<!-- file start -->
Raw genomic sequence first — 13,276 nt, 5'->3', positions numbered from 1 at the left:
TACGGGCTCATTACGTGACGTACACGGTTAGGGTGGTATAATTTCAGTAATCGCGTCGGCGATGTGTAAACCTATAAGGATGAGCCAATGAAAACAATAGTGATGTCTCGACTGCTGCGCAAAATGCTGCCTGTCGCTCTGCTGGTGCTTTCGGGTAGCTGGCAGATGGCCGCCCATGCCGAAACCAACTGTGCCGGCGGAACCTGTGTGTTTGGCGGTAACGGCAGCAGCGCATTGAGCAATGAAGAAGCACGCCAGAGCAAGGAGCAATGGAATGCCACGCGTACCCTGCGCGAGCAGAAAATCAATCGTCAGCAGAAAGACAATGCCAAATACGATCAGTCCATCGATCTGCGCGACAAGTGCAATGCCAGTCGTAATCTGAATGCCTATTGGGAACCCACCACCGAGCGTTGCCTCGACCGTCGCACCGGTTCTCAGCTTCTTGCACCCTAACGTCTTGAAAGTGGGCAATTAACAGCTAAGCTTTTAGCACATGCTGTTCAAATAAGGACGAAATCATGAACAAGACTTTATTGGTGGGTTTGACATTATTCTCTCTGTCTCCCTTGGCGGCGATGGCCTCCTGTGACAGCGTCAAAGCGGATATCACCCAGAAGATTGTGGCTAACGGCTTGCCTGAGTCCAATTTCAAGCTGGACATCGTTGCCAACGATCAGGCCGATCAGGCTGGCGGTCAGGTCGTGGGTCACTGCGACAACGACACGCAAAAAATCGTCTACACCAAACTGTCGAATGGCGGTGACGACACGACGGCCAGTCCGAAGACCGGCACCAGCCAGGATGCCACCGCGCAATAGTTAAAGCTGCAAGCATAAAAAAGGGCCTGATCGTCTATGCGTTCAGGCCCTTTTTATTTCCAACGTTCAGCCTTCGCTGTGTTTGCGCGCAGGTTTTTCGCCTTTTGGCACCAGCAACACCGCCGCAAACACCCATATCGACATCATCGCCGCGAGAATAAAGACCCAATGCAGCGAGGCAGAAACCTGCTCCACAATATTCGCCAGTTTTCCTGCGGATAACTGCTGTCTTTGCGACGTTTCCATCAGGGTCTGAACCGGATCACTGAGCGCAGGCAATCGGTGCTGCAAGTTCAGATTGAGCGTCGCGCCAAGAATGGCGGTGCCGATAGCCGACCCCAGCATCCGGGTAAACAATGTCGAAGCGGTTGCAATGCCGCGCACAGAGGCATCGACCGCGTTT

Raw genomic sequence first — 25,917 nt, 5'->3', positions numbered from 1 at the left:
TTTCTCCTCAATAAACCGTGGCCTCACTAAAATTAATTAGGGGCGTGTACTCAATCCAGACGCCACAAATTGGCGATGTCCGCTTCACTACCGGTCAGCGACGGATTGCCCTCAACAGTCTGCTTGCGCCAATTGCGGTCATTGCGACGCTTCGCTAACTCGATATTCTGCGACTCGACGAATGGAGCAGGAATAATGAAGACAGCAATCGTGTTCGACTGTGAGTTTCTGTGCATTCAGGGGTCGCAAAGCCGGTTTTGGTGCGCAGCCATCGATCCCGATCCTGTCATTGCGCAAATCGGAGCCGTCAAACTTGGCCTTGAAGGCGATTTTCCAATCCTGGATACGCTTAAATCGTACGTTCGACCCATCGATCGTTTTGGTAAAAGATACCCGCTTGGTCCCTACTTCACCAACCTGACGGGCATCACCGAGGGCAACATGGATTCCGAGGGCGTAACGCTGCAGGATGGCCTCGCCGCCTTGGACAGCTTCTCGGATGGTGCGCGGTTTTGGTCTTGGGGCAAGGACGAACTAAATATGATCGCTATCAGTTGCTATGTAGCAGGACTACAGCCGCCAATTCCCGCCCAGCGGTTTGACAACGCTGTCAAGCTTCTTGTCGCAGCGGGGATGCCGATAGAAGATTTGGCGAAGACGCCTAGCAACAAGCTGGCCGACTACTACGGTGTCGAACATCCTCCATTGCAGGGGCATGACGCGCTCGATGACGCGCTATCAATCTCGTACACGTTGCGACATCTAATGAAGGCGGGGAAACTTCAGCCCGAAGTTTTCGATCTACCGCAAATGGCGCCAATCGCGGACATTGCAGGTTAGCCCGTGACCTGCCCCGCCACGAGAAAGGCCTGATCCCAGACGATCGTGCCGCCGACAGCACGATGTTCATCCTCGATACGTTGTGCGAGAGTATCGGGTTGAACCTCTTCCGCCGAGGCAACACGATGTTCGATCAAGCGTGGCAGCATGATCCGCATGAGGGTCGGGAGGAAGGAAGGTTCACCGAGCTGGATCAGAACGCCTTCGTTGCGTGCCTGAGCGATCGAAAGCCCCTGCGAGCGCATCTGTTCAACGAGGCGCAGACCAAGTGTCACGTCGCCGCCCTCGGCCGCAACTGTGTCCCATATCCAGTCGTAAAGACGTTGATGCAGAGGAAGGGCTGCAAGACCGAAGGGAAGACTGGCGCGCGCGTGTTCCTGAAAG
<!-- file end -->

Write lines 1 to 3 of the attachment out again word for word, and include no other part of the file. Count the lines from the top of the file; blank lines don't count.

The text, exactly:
Raw genomic sequence first — 13,276 nt, 5'->3', positions numbered from 1 at the left:
TACGGGCTCATTACGTGACGTACACGGTTAGGGTGGTATAATTTCAGTAATCGCGTCGGCGATGTGTAAACCTATAAGGATGAGCCAATGAAAACAATAGTGATGTCTCGACTGCTGCGCAAAATGCTGCCTGTCGCTCTGCTGGTGCTTTCGGGTAGCTGGCAGATGGCCGCCCATGCCGAAACCAACTGTGCCGGCGGAACCTGTGTGTTTGGCGGTAACGGCAGCAGCGCATTGAGCAATGAAGAAGCACGCCAGAGCAAGGAGCAATGGAATGCCACGCGTACCCTGCGCGAGCAGAAAATCAATCGTCAGCAGAAAGACAATGCCAAATACGATCAGTCCATCGATCTGCGCGACAAGTGCAATGCCAGTCGTAATCTGAATGCCTATTGGGAACCCACCACCGAGCGTTGCCTCGACCGTCGCACCGGTTCTCAGCTTCTTGCACCCTAACGTCTTGAAAGTGGGCAATTAACAGCTAAGCTTTTAGCACATGCTGTTCAAATAAGGACGAAATCATGAACAAGACTTTATTGGTGGGTTTGACATTATTCTCTCTGTCTCCCTTGGCGGCGATGGCCTCCTGTGACAGCGTCAAAGCGGATATCACCCAGAAGATTGTGGCTAACGGCTTGCCTGAGTCCAATTTCAAGCTGGACATCGTTGCCAACGATCAGGCCGATCAGGCTGGCGGTCAGGTCGTGGGTCACTGCGACAACGACACGCAAAAAATCGTCTACACCAAACTGTCGAATGGCGGTGACGACACGACGGCCAGTCCGAAGACCGGCACCAGCCAGGATGCCACCGCGCAATAGTTAAAGCTGCAAGCATAAAAAAGGGCCTGATCGTCTATGCGTTCAGGCCCTTTTTATTTCCAACGTTCAGCCTTCGCTGTGTTTGCGCGCAGGTTTTTCGCCTTTTGGCACCAGCAACACCGCCGCAAACACCCATATCGACATCATCGCCGCGAGAATAAAGACCCAATGCAGCGAGGCAGAAACCTGCTCCACAATATTCGCCAGTTTTCCTGCGGATAACTGCTGTCTTTGCGACGTTTCCATCAGGGTCTGAACCGGATCACTGAGCGCAGGCAATCGGTGCTGCAAGTTCAGATTGAGCGTCGCGCCAAGAATGGCGGTGCCGATAGCCGACCCCAGCATCCGGGTAAACAATGTCGAAGCGGTTGCAATGCCGCGCACAGAGGCATCGACCGCGTTT

Raw genomic sequence first — 25,917 nt, 5'->3', positions numbered from 1 at the left: